Voting Rights for Prisoners in the UK

Prison Info

In the United Kingdom, voting rights for prisoners is an issue that sparks a lot of debate. Here, we provide a comprehensive guide to help you understand the complexities surrounding it.

Under current UK law, most incarcerated individuals are prohibited from voting in local, national, or European elections. This is rooted in the Forfeiture Act of 1870, which, although mostly repealed, maintains the ‘civic death’ principle that denies individuals of particular rights – voting included – after committing crimes.

The Ban on Prisoner Voting

Section 3 of the Representation of the People Act (1983) denies the right to vote for convicted persons during their period of detention. The act also doesn’t prohibit voting for detainees on remand, civil prisoners, or people imprisoned for contempt of court. Furthermore, prisoners released on license may vote.

European Challenge to the UK Ban

In 2005, the UK’s blanket ban on prisoner voting was challenged in the European Court of Human Rights, in the case of Hirst v the United Kingdom. The court ruled that the UK’s voting ban was a violation of Article 3 of Protocol No 1 (right to free elections) of the European Convention on Human Rights, leading to criticism of the UK government for their non-compliance.

The UK’s Response

The UK Government has maintained its position against ensuring all prisoners the right to vote, contravening the ruling from the European Court of Human Rights. However, it has made efforts to refine elements of the law. In 2017, new guidelines were issued to allow a select number of prisoners access to voting rights if granted temporary licence and freedom to return to their communities.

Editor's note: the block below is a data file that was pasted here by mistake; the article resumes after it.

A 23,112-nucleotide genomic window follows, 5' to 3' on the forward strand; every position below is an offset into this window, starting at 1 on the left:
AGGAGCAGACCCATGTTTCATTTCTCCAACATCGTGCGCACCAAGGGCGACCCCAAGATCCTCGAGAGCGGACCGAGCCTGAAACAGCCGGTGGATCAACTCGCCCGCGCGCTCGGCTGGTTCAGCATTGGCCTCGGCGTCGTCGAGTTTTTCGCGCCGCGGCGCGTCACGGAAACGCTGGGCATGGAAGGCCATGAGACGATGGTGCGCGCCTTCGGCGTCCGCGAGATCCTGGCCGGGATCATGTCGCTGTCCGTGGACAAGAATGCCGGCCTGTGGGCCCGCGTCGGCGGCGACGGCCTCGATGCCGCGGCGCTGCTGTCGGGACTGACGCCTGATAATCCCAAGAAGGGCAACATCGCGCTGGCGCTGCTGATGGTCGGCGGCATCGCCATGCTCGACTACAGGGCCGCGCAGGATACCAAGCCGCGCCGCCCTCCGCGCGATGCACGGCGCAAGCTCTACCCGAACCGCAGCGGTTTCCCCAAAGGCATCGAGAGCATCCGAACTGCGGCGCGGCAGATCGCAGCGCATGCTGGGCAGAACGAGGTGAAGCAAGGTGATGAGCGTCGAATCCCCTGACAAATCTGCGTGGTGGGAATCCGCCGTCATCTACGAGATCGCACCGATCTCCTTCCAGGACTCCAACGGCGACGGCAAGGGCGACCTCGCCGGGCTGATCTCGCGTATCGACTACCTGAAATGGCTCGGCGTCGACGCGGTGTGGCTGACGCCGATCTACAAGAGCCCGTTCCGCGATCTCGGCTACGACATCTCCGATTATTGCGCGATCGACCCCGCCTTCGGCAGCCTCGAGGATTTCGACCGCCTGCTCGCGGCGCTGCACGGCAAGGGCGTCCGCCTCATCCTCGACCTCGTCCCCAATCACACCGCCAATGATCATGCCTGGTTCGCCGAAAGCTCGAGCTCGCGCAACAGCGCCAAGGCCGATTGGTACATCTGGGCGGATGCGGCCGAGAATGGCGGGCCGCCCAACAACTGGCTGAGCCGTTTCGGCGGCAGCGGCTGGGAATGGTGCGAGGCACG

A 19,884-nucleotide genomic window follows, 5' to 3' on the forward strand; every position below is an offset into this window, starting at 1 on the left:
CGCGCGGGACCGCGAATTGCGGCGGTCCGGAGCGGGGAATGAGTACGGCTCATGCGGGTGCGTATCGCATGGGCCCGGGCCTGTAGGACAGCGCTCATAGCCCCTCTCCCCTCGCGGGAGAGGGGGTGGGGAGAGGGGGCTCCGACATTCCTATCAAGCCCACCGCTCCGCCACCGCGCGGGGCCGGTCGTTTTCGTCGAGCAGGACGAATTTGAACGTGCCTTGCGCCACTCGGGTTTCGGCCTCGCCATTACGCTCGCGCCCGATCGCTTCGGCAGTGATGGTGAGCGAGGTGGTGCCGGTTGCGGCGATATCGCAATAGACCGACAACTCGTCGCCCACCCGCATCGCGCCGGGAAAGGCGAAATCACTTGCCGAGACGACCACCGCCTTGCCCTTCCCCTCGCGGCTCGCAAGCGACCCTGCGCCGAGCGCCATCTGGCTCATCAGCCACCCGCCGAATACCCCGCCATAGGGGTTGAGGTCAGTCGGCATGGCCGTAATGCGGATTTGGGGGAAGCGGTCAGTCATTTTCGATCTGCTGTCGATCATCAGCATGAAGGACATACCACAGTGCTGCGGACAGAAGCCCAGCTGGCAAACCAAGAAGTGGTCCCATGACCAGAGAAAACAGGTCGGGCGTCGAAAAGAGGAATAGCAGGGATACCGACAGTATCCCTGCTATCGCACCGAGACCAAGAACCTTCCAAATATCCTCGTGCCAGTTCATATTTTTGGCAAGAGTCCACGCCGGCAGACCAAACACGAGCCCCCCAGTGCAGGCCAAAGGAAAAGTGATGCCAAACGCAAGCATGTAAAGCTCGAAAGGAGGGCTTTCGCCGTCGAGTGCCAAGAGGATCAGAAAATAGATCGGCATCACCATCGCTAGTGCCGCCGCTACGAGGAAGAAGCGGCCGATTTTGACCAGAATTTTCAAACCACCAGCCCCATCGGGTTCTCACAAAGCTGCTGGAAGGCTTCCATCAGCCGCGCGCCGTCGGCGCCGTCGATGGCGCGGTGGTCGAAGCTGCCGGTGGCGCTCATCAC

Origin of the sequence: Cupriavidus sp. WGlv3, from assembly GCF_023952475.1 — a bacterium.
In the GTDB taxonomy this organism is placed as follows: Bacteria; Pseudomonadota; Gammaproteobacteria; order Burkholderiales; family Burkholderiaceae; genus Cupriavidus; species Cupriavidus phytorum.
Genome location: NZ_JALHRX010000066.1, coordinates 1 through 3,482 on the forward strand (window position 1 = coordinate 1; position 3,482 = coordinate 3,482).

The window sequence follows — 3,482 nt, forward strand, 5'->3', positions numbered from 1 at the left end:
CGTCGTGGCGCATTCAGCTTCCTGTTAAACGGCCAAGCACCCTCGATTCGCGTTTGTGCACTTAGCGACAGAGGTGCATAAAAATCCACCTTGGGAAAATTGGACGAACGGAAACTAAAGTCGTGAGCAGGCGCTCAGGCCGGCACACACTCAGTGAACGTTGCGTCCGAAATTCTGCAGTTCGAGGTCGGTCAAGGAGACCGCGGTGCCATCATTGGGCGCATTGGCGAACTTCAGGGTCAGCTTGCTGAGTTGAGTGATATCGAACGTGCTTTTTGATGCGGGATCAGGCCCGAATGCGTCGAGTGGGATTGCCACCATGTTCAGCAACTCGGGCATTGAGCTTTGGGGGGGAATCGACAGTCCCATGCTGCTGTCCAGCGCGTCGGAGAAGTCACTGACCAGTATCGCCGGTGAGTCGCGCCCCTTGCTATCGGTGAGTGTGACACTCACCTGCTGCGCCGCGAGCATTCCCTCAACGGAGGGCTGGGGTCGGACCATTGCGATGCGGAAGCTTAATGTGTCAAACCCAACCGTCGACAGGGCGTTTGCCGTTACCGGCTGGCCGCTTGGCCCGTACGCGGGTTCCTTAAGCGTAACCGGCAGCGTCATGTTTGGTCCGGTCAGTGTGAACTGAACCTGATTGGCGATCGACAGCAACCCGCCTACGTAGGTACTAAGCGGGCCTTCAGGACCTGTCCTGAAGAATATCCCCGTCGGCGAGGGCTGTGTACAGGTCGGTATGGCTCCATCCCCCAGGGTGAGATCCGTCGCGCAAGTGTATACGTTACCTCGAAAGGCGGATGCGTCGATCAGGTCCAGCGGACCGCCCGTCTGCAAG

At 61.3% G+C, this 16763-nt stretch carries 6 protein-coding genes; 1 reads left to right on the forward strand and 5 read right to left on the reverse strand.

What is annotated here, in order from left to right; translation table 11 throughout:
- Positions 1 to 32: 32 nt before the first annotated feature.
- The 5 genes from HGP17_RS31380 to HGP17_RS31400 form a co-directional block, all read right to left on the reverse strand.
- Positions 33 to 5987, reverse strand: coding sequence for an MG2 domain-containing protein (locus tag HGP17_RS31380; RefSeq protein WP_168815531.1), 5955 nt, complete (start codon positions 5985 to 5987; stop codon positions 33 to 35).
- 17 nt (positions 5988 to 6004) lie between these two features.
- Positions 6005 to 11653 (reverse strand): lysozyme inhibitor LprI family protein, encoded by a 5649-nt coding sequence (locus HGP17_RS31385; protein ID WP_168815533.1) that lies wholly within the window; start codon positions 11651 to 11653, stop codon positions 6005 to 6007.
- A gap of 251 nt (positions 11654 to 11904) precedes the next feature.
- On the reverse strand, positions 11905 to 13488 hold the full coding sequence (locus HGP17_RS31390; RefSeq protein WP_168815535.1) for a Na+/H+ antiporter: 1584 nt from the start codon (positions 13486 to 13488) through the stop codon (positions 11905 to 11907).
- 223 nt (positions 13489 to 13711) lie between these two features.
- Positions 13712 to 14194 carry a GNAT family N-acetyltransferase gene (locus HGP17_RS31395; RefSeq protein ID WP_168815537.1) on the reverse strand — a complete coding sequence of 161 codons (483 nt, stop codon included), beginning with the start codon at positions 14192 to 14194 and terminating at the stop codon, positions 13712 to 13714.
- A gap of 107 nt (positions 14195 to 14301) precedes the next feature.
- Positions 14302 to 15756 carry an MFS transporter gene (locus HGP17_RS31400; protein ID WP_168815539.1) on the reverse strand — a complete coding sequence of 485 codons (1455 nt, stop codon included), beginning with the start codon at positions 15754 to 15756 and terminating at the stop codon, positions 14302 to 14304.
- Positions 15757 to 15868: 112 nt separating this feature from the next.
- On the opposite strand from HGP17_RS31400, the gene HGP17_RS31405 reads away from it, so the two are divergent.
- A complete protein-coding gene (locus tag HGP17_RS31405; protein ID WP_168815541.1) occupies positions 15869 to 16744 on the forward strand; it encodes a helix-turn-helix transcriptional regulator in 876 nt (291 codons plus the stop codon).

The Scottish Approach

Scotland, as part of the UK, is looking at progressive prisoner voting laws. The Scottish government proposed draft legislation in 2018 to grant voting rights to prisoners serving sentences of 12 months or less.

  1. The Arguments For Prisoner Voting
  2. Advocates for prisoner voting rights argue that voting is a fundamental human right, and prisoners, despite their crimes, should not be excluded from society entirely. They believe it could aid prisoners’ rehabilitation, helping them feel invested in society, leading to lower re-offending rates.

  3. The Arguments Against Prisoner Voting
  4. Critics believe that committing a crime severe enough to warrant imprisonment means forfeiting certain rights, including voting. They maintain that being denied to vote is part of their punishment and might serve as a deterrent to criminal behaviour.

As seen, the debate surrounding prisoner voting rights in the UK remains contentious and ongoing. Despite European Court objections and changes initiated in Scotland, the majority of prisoners in the UK are currently unable to vote. This issue isn’t going away and continues to play a significant role in discussions about democracy, human rights, and criminal justice in the UK.

Stay informed by visiting this page regularly for updates on voting rights for UK prisoners.

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